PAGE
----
Through the Looking Glass Children's Book Reviews

R-T, Margaret, and the Rats of Nimh

R-T, Margaret, and the Rats of Nimh

Jane Leslie Conly
Illustrator:  Leonard Lubin 
Fiction  Series
For ages 8 to 12
HarperCollins, 1991   ISBN: 978-0064403870

Margaret hates camping. She would much rather be in her comfortable home, sitting in front of the T.V. and eating junk food. Instead, here she is in the wilderness with nothing to do. Now, to make matters worse, Margaret's mother is taking a rest and she expects Margaret to take care of Artie, her little brother.

Margaret decides to take a walk and of course she has to take Artie with her. All goes well for a while until the children come across a bear. Terrified, Margaret grabs her little brother and she runs. She runs and runs until, she hopes, the bear is far away. Unfortunately, she has run so far that she has no idea where they are. After walking and searching for what feels like a long time, Margaret and Artie take shelter in a cave. She does not know what she is going to do. She has her little asthmatic brother to take care of and he does not have his asthma medicine with him.

Then help arrives from a very unexpected source. Christopher, one of the rats living in a large nest nearby, sees Margaret and her brother and he understands at once that the children are in trouble. Christopher is one of the rats of Nimh, very intelligent animals who can, among other things, talk, read, and write. Christopher is determined to help the children, especially Artie with whom he quickly forms an attachment. Artie cannot (or will not) speak, but that does not stop the young rat and the little boy from becoming great friends. After an agreement is made between Margaret and the rats, the rats take on the responsibility of taking care of the children. Not only that, but they teach Margaret all kinds of things, and the ten-year old girl discovers that life can indeed be wonderful.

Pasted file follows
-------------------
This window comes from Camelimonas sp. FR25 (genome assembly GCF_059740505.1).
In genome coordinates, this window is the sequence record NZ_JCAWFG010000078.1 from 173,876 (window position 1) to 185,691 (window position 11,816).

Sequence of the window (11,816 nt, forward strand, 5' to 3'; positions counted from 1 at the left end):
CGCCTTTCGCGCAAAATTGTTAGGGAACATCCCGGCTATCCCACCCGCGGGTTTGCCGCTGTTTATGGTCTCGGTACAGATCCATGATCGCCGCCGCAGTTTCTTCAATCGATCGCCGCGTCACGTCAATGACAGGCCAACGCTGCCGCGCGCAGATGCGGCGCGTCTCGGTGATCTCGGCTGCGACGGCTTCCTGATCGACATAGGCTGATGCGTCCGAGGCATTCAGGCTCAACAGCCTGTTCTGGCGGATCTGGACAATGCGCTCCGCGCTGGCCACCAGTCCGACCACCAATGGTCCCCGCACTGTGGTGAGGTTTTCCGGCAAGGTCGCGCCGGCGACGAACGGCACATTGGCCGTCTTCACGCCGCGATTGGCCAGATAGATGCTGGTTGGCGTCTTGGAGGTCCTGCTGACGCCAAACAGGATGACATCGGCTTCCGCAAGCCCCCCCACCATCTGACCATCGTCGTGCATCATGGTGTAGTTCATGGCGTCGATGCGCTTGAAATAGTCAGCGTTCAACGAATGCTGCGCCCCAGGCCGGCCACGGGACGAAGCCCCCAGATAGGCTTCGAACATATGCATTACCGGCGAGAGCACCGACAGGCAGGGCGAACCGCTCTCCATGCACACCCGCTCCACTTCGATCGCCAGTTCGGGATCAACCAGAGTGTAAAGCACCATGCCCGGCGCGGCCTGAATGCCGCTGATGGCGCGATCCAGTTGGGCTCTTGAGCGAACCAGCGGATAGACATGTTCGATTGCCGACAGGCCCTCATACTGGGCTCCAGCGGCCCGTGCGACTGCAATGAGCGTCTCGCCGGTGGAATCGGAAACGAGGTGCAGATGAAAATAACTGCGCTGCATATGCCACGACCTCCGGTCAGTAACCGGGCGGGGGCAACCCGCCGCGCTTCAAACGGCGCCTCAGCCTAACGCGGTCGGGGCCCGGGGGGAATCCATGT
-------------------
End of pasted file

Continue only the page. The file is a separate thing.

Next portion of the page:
This is the third and last book in the Rats of Nimh trilogy, and in it the rats of Nimh have a new and special experience - they make friends with a pair of human children. Readers will be greatly entertained by the relationship that develops between the rats and the children, and it is interesting to see how angry, discontented Margaret changes as she discovers a new way of life, away from her precious T.V. and snack foods. Being around the gentle, kind, and hardworking rats in the beautiful wilderness has a profound effect on the ten-year old girl who once thought that camping was a form of punishment.